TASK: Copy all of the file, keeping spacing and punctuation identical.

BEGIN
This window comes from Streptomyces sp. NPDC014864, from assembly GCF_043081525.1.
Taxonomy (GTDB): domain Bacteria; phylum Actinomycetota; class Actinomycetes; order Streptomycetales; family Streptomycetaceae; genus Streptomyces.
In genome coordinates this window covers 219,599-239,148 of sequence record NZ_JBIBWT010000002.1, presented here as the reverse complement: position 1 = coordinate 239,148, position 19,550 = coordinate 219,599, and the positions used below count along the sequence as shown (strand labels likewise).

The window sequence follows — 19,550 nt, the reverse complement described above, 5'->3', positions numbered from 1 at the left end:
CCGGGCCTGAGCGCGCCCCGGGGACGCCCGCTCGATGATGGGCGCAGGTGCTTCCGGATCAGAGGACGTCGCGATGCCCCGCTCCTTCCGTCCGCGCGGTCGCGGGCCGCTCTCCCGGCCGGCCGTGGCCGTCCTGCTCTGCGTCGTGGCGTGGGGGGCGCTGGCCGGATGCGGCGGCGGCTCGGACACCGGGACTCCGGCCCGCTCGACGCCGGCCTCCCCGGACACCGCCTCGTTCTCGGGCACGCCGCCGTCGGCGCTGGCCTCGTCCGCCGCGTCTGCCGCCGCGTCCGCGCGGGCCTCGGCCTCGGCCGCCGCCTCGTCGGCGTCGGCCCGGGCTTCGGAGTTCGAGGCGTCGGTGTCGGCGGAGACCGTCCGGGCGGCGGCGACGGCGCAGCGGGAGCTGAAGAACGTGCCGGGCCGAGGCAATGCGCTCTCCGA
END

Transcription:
This window comes from Streptomyces sp. NPDC014864, from assembly GCF_043081525.1.
Taxonomy (GTDB): domain Bacteria; phylum Actinomycetota; class Actinomycetes; order Streptomycetales; family Streptomycetaceae; genus Streptomyces.
In genome coordinates this window covers 219,599-239,148 of sequence record NZ_JBIBWT010000002.1, presented here as the reverse complement: position 1 = coordinate 239,148, position 19,550 = coordinate 219,599, and the positions used below count along the sequence as shown (strand labels likewise).

The window sequence follows — 19,550 nt, the reverse complement described above, 5'->3', positions numbered from 1 at the left end:
CCGGGCCTGAGCGCGCCCCGGGGACGCCCGCTCGATGATGGGCGCAGGTGCTTCCGGATCAGAGGACGTCGCGATGCCCCGCTCCTTCCGTCCGCGCGGTCGCGGGCCGCTCTCCCGGCCGGCCGTGGCCGTCCTGCTCTGCGTCGTGGCGTGGGGGGCGCTGGCCGGATGCGGCGGCGGCTCGGACACCGGGACTCCGGCCCGCTCGACGCCGGCCTCCCCGGACACCGCCTCGTTCTCGGGCACGCCGCCGTCGGCGCTGGCCTCGTCCGCCGCGTCTGCCGCCGCGTCCGCGCGGGCCTCGGCCTCGGCCGCCGCCTCGTCGGCGTCGGCCCGGGCTTCGGAGTTCGAGGCGTCGGTGTCGGCGGAGACCGTCCGGGCGGCGGCGACGGCGCAGCGGGAGCTGAAGAACGTGCCGGGCCGAGGCAATGCGCTCTCCGA